Concomitantly, Van Engen's historical scholarship is thorough and reliable. His deep knowledge of puritan culture and religious history yields provocative conclusions, including the idea that A Model of Christian Charity as we have it reflects an incomplete text, and that Winthrop's sermon originally had a stronger scriptural foundation, in accordance with the conventions of Puritan sermonics. This possibility will change how I teach the sermon. Van Engen also conducted impressive archival research at a variety of institutions to flesh out the biography of A Model of Christian Charity. Some of his methodologies make unexpected bedfellows: close material analysis of particular archival objects (such as his astute observations about how shifts in handwriting on the title page of the surviving manuscript of the sermon suggest a process of post-hoc myth-making related to the puritans) and big-data mining (such as graphs indexing traditions of usage of the phrase “city on a hill” in the nineteenth to twenty-first centuries). But readers are left with the clear impression that Van Engen will use any tool at his disposal to recount a comprehensive history of Winthrop's sermon.
Nonetheless, there are stories that remain largely untold in this book, and fall to other scholars to cover. Van Engen jumps from Winthrop in the early seventeenth century to Jeremy Belknap, founder of the Massachusetts Historical Society, in the late eighteenth, because the sermon's reception history in the intervening period is largely dormant. But to the extent that the gradual emergence of an independent American identity forms a crucial backdrop to why Winthrop had no nationalist aspirations but Belknap most definitely did, those intervening years witness key developments. Jill Lepore, once again, offers a useful bridge with The Name of War: King Philip's War and the Origins of American Identity (1998), in which she shows how American identity crystalized through Anglo-Americans’ violent othering of Native Americans. Belknap's anti-Indigenous sentiments, which Van Engen catalogs effectively, show him to be an inheritor of that racial history.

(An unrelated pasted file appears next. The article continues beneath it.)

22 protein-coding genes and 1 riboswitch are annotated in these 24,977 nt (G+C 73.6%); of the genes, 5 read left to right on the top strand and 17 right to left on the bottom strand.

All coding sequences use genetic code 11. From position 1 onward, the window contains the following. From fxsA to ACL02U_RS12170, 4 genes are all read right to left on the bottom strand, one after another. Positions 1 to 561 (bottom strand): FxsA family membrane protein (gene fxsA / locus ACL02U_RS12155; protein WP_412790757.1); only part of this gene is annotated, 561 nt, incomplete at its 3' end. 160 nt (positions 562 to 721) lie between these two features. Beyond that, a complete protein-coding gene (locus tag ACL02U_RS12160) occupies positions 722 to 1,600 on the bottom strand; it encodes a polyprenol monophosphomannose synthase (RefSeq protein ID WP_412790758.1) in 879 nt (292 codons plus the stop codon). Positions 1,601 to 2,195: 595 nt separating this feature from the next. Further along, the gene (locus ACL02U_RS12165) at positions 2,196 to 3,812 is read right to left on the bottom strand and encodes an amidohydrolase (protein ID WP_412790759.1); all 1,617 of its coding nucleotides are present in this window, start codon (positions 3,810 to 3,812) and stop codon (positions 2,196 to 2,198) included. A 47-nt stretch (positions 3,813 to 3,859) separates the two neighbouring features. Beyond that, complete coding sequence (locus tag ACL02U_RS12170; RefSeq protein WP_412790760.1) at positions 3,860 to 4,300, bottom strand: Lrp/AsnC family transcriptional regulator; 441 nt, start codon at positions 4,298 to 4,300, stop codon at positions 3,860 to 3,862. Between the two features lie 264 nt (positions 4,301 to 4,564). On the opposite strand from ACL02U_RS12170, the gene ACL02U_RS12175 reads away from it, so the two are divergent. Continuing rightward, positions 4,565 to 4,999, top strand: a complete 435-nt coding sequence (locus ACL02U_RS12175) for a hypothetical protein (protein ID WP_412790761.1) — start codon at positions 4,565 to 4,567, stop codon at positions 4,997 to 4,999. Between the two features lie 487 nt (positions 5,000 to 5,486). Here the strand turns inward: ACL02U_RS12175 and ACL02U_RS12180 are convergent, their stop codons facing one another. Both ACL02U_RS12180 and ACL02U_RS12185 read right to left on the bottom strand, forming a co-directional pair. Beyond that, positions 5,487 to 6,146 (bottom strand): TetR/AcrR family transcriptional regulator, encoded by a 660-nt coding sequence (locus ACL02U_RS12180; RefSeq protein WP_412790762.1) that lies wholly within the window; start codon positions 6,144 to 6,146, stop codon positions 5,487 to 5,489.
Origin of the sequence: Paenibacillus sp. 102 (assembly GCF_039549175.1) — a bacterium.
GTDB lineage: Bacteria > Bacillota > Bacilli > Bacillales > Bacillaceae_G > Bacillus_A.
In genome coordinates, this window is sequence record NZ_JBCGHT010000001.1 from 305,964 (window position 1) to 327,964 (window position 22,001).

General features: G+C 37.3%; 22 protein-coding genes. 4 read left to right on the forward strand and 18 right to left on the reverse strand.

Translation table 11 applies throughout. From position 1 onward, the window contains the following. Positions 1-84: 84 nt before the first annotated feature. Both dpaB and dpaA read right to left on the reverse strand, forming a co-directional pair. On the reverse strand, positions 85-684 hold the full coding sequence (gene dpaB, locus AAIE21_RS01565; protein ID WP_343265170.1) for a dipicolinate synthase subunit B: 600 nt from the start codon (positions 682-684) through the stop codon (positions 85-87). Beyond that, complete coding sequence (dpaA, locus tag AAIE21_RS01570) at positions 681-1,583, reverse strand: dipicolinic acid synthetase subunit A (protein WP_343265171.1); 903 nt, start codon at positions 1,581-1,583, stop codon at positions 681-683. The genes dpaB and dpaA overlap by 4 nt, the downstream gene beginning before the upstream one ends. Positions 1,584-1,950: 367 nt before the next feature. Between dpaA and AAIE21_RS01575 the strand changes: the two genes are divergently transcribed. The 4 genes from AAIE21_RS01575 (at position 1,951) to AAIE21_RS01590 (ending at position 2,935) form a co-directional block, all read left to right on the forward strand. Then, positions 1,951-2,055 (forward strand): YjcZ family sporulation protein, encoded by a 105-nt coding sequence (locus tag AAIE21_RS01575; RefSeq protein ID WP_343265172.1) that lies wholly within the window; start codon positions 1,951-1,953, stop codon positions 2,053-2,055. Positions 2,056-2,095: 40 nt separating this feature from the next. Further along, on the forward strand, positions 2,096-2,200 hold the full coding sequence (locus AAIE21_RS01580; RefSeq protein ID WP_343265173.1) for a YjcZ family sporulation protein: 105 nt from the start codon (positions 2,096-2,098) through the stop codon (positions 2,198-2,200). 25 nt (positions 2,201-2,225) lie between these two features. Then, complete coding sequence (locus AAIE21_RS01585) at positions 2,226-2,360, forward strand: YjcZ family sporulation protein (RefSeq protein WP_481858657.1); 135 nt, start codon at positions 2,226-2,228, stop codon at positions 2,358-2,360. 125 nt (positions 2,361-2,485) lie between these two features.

Furthermore, although Van Engen consistently attends to the racial politics of white Americans’ conceptions of the past, and the exclusions on which they rest, his project leaves him little space for the voices of Native American writers themselves, or other writers of color. The primary exception to this, a wonderfully illuminating section on the Pequot minister William Apess and his condemnation of the Pilgrims, shows the conceptual payoff of considering the perspectives of non-white writers. Van Engen's overall focus on US cultural memory related to puritan New England understandably limits his focus to those directly engaged with that project, who tend to self-identify as part of that intellectual and racial lineage. Other lineages approach history, memory, spiritual purpose, and nation differently, and thus reading a work like Maureen Konkle's Writing Indian Nations: Native Intellectuals and the Politics of Historiography, 1827–1863 (2004) in conjunction with Van Engen's study would be productive.
The fact that City on a Hill opens up questions about these other stories is a testament to the ambition of the book's historical scope, the compellingly broad stakes of its argument, and the thoroughness that Van Engen brings to what he sets out to cover. With this book, he successfully weds public history and meticulous scholarship.